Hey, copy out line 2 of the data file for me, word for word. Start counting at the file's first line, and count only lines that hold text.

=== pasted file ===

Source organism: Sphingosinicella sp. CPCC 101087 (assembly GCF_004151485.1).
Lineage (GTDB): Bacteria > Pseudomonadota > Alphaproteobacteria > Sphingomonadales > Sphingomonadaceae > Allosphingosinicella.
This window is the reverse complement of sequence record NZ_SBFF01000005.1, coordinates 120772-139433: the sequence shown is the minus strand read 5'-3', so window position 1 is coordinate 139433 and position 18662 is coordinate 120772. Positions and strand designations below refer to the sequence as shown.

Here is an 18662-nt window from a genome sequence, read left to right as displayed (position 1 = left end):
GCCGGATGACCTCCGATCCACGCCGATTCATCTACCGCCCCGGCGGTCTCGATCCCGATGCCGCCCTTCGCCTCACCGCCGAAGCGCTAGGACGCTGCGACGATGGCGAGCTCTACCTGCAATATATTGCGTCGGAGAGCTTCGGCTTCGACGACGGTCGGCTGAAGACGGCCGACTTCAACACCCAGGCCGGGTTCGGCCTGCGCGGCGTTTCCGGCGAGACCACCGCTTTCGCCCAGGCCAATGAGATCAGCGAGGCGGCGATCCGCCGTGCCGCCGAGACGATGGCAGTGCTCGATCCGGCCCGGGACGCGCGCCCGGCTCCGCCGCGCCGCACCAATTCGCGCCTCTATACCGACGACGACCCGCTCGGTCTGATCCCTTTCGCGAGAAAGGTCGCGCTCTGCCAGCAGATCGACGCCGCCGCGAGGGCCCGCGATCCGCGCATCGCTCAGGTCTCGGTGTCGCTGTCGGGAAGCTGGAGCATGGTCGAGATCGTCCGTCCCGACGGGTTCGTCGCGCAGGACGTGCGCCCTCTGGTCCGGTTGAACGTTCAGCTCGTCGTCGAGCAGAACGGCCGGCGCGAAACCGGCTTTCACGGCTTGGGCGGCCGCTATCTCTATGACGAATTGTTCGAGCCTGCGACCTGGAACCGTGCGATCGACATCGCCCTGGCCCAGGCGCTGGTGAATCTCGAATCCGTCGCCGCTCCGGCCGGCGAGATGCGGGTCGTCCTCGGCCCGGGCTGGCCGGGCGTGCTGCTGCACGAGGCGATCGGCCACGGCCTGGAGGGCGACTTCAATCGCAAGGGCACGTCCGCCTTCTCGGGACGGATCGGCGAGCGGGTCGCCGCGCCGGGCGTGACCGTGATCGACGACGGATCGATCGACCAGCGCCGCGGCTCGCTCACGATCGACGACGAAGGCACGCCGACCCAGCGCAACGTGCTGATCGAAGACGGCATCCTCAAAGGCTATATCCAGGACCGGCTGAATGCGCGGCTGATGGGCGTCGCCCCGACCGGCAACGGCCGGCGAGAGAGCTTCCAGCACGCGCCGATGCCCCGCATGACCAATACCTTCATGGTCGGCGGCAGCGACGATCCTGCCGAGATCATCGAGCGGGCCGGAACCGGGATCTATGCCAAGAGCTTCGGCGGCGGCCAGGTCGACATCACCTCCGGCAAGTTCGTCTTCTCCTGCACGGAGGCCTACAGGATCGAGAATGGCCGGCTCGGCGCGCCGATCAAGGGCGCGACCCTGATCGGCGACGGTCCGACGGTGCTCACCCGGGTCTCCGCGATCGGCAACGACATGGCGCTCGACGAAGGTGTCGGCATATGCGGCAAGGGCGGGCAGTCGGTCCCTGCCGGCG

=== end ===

Lineage (GTDB): Bacteria > Pseudomonadota > Alphaproteobacteria > Sphingomonadales > Sphingomonadaceae > Allosphingosinicella.